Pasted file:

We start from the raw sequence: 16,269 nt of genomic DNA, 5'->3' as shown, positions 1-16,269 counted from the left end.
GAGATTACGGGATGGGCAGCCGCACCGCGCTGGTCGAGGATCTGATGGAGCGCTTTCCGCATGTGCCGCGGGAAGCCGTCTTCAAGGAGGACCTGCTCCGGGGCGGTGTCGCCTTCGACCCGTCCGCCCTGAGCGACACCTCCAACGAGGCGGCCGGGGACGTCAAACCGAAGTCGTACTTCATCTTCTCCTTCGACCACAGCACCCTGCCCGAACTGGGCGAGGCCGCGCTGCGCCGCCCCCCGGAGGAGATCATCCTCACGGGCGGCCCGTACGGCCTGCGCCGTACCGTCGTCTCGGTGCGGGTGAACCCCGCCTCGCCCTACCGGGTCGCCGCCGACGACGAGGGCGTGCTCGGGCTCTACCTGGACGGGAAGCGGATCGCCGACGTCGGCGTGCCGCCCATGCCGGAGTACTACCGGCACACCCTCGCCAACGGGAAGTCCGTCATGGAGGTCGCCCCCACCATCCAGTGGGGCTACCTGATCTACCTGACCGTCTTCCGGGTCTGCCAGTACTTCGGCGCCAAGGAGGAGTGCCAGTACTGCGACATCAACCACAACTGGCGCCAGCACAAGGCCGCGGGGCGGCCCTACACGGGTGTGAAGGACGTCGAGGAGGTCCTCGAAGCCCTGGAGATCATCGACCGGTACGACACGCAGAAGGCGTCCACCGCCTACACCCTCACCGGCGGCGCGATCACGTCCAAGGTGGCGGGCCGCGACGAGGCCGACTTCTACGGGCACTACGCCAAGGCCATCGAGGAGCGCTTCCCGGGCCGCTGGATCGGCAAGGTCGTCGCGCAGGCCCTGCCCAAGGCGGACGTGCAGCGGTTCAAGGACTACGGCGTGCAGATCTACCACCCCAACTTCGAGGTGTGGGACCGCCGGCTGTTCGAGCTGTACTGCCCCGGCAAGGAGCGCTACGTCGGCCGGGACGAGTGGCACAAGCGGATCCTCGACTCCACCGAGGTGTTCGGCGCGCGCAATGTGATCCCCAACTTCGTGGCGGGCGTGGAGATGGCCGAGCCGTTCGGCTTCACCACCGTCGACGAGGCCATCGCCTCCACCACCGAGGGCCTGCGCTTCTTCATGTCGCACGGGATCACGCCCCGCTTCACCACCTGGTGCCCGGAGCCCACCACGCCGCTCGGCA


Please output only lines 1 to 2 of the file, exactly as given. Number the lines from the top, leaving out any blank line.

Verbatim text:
We start from the raw sequence: 16,269 nt of genomic DNA, 5'->3' as shown, positions 1-16,269 counted from the left end.
GAGATTACGGGATGGGCAGCCGCACCGCGCTGGTCGAGGATCTGATGGAGCGCTTTCCGCATGTGCCGCGGGAAGCCGTCTTCAAGGAGGACCTGCTCCGGGGCGGTGTCGCCTTCGACCCGTCCGCCCTGAGCGACACCTCCAACGAGGCGGCCGGGGACGTCAAACCGAAGTCGTACTTCATCTTCTCCTTCGACCACAGCACCCTGCCCGAACTGGGCGAGGCCGCGCTGCGCCGCCCCCCGGAGGAGATCATCCTCACGGGCGGCCCGTACGGCCTGCGCCGTACCGTCGTCTCGGTGCGGGTGAACCCCGCCTCGCCCTACCGGGTCGCCGCCGACGACGAGGGCGTGCTCGGGCTCTACCTGGACGGGAAGCGGATCGCCGACGTCGGCGTGCCGCCCATGCCGGAGTACTACCGGCACACCCTCGCCAACGGGAAGTCCGTCATGGAGGTCGCCCCCACCATCCAGTGGGGCTACCTGATCTACCTGACCGTCTTCCGGGTCTGCCAGTACTTCGGCGCCAAGGAGGAGTGCCAGTACTGCGACATCAACCACAACTGGCGCCAGCACAAGGCCGCGGGGCGGCCCTACACGGGTGTGAAGGACGTCGAGGAGGTCCTCGAAGCCCTGGAGATCATCGACCGGTACGACACGCAGAAGGCGTCCACCGCCTACACCCTCACCGGCGGCGCGATCACGTCCAAGGTGGCGGGCCGCGACGAGGCCGACTTCTACGGGCACTACGCCAAGGCCATCGAGGAGCGCTTCCCGGGCCGCTGGATCGGCAAGGTCGTCGCGCAGGCCCTGCCCAAGGCGGACGTGCAGCGGTTCAAGGACTACGGCGTGCAGATCTACCACCCCAACTTCGAGGTGTGGGACCGCCGGCTGTTCGAGCTGTACTGCCCCGGCAAGGAGCGCTACGTCGGCCGGGACGAGTGGCACAAGCGGATCCTCGACTCCACCGAGGTGTTCGGCGCGCGCAATGTGATCCCCAACTTCGTGGCGGGCGTGGAGATGGCCGAGCCGTTCGGCTTCACCACCGTCGACGAGGCCATCGCCTCCACCACCGAGGGCCTGCGCTTCTTCATGTCGCACGGGATCACGCCCCGCTTCACCACCTGGTGCCCGGAGCCCACCACGCCGCTCGGCA